Perhaps no Russian spies, but conference on world affairs offers much else

The annual St. Petersburg conference now offering panels on art, film, as well as heavier topics
Published February 6

ST. PETERSBURG — Since it began in 2013, St. Petersburg’s annual conference on world affairs has sought to bring in a variety of speakers on a wide range of issues.

But organizers were jolted last year when a 29-year-old woman who spoke on two panels in 2016 was arrested on charges of spying for Russia.

This year’s list of speakers can’t promise anyone like Maria Butina, but it does offer a little something for everyone.

The seventh annual version of the St. Petersburg Conference on World Affairs, which has focused primarily on geopolitical affairs, will also offer panels on art and film.

This expanded agenda came because organizers saw that international affairs can encompass multiple subjects, according to conference president Diane Seligsohn. She said politics plays a role in education, art and health — all issues that will be explored by the panels.

The conference will begin on Tuesday with a keynote address and jazz concert at the Palladium Theater, 253 Fifth Ave. N, then move to the campus of the University of South Florida St. Petersburg for panel discussions on Wednesday, Thursday and Friday.

What began in 2013 as a one-day, 10-panel event that drew 200 people has grown substantially. This year more than 2,000 people are expected to hear from dozens of diplomats, professors, military professionals and journalists on 31 panels.

The event is free and open to the public.

This year’s keynote speaker is Chas Freeman, a diplomat, writer and educator whose career carried him to the Middle East, China and Africa. He was the U.S. ambassador to Saudi Arabia during Operations Desert Shield and Desert Storm, and he was the principal American interpreter during President Richard Nixon’s trip to China in 1972.

Freeman’s address, titled “After the Trade War, a Real War with China?,” begins at 5 p.m. Tuesday at the Palladium.

Following the address, Mayor Rick Kriseman will issue a proclamation declaring Feb. 11-16 International Week in St. Petersburg and a variety of food trucks will offer international fare.

A jazz concert featuring bassist and vocalist Nicki Parrott, pianist Rossano Sportiello, drummer Ed Metz and trumpeter James Suggs begins at 8 p.m. Tickets can be purchased on the conference website.

The panels on Wednesday, Thursday and Friday will be at USFSP’s University Student Center, which will host most of the geopolitical discussions, and the auditorium of the nearby Kate Tiedemann College of Business, where the art and film panels will convene.

Among the topics: “St. Petersburg: international dining destination”; “AIDs in the world: waiting for a cure”; “Do like the Canadians; legalize pot”; “Public art: what purpose does it serve?”; and “Climate change is real. What do we do now?”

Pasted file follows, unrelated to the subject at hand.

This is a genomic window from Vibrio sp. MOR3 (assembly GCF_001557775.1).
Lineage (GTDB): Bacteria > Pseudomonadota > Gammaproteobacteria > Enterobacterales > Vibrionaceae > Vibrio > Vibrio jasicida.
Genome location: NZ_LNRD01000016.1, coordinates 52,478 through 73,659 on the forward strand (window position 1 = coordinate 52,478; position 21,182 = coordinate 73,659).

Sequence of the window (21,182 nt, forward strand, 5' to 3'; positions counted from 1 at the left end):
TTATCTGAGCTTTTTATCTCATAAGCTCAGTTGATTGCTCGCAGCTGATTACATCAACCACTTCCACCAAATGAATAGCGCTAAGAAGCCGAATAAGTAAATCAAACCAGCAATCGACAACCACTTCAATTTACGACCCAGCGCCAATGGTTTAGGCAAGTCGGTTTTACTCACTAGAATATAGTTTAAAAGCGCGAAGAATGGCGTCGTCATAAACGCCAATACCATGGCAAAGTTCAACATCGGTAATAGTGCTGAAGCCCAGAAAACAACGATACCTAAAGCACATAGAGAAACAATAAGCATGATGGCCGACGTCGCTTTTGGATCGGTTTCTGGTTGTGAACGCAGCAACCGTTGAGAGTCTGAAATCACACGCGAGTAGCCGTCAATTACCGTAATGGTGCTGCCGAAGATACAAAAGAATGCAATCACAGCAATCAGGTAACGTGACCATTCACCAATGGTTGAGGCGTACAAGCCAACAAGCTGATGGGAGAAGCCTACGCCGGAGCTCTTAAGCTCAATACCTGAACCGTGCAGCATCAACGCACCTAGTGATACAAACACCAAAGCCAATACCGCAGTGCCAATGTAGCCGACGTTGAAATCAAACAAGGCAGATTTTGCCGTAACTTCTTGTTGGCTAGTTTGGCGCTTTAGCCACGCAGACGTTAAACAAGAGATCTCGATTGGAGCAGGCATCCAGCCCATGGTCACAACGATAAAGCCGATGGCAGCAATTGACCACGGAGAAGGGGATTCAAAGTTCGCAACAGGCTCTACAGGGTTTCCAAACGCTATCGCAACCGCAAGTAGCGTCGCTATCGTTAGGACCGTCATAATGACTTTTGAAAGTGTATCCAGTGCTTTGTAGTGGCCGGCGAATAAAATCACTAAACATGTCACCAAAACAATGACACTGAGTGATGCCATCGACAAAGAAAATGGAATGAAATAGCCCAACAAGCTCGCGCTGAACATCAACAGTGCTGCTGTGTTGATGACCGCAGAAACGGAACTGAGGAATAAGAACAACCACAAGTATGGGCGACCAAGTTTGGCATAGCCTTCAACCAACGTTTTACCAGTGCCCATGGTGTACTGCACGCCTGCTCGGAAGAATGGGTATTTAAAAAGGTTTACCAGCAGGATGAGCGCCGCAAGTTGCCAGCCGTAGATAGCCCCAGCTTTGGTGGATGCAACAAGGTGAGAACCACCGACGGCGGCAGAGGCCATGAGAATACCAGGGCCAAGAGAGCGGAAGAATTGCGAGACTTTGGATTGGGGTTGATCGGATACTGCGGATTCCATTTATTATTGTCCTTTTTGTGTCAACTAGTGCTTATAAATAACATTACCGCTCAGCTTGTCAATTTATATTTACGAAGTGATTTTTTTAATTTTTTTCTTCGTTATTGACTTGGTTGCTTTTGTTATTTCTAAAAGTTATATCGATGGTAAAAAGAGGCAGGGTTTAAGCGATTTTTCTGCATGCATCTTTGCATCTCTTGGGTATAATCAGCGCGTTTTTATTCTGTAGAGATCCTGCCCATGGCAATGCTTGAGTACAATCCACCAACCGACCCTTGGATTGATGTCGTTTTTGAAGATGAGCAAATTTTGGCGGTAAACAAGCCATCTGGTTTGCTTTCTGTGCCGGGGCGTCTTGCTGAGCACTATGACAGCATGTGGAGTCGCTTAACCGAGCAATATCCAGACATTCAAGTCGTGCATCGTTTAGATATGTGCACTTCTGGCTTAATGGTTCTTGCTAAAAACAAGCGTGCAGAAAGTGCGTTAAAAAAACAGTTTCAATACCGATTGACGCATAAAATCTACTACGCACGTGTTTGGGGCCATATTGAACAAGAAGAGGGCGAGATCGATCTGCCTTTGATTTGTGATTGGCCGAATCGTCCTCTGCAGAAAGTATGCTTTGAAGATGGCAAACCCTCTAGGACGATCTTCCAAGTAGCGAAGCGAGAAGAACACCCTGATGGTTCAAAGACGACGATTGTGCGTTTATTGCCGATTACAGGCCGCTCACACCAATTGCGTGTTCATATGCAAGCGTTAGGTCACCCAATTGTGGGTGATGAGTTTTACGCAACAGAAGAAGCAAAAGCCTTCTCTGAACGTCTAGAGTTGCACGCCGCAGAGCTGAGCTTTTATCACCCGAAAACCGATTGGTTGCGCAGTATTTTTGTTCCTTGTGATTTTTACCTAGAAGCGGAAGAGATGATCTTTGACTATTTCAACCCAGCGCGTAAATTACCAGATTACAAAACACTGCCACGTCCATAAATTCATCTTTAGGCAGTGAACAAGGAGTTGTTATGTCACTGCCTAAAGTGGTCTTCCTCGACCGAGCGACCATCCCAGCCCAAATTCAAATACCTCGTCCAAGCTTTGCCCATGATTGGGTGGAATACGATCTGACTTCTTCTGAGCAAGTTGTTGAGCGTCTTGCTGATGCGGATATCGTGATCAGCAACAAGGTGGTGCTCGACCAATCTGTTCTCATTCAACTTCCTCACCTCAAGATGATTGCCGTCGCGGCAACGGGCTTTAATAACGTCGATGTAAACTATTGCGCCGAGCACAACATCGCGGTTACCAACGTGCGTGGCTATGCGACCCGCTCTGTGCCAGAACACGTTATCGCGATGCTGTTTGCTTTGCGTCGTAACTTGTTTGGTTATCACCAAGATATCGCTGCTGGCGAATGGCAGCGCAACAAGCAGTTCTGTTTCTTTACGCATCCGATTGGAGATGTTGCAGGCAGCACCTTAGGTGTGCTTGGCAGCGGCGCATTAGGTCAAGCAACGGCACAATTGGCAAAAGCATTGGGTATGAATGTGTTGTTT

What inspired the decision to add panels on art and film?

Thomas W. Smith, a USFSP political science professor and co-founder of the conference, said that while international affairs often spark conversations about bombs, intelligence and war, people also talk about culture, music, food and films.

This idea was echoed by Seligsohn, who said that when she first got involved with the conference in 2015 the topics were almost exclusively geopolitical.

She said conference organizers have gradually expanded to other topics and started to include events such as film screenings and book talks.

“Anything that’s international that can be looked at from an international perspective is of interest to us,” Seligsohn said.

Seligsohn and Smith both noted that including more arts panels may help attract a younger demographic. It also has given the conference more freedom to say yes to speakers with creative ideas.

That’s how Tom Shepard, director of the Youth Documentary Academy in Colorado Springs, Colo., found his way onto the schedule. He will be on a panel that will screen two short films by immigrant U.S. high school students who are “navigating their identities in America.”

The films are Love Me by Joshua Sun, a filmmaker from China, and Finding Home by Yolande Morrison, a filmmaker from Jamaica who will also be on the panel.

“The power of film and power of art is that it reaches hearts and it reaches minds,” Shepard said. “We need people to report the facts and we need people to discuss those facts, but I think there’s a way in which film can open someone’s very hardened mind or heart to have a discussion a little outside of their comfort zone.”

Whitney Elfstrom is a student journalist at the University of South Florida St. Petersburg. Reach her at (727) 709-5111.

If you go

St. Petersburg Conference on World Affairs

Keynote address: 5 p.m. Tuesday, veteran diplomat Chas Freeman, Palladium Theater, 253 Fifth Ave. N

Panels and other events: 9 a.m. – 5 p.m. Wednesday through Friday, University Student Center and Kate Tiedemann College of Business, USF St. Petersburg, 200 Sixth Ave. S

Free and open to the public. Advance registration is encouraged

Free parking at the Mahaffey Theater, 100 Fourth Ave. S, half a mile from the campus. Guests with disabilities can park in any handicapped space on campus with a visible handicap tag. They also can park in any non-handicap spot for four hours with a handicap tag. Attendees can still park on floors 2-5 in the garage for $5 a day, but organizers encourage guests to park at the Mahaffey.

For sign-up, schedule and list of speakers, see:

stpetersburgconferenceonworldaffairs.com

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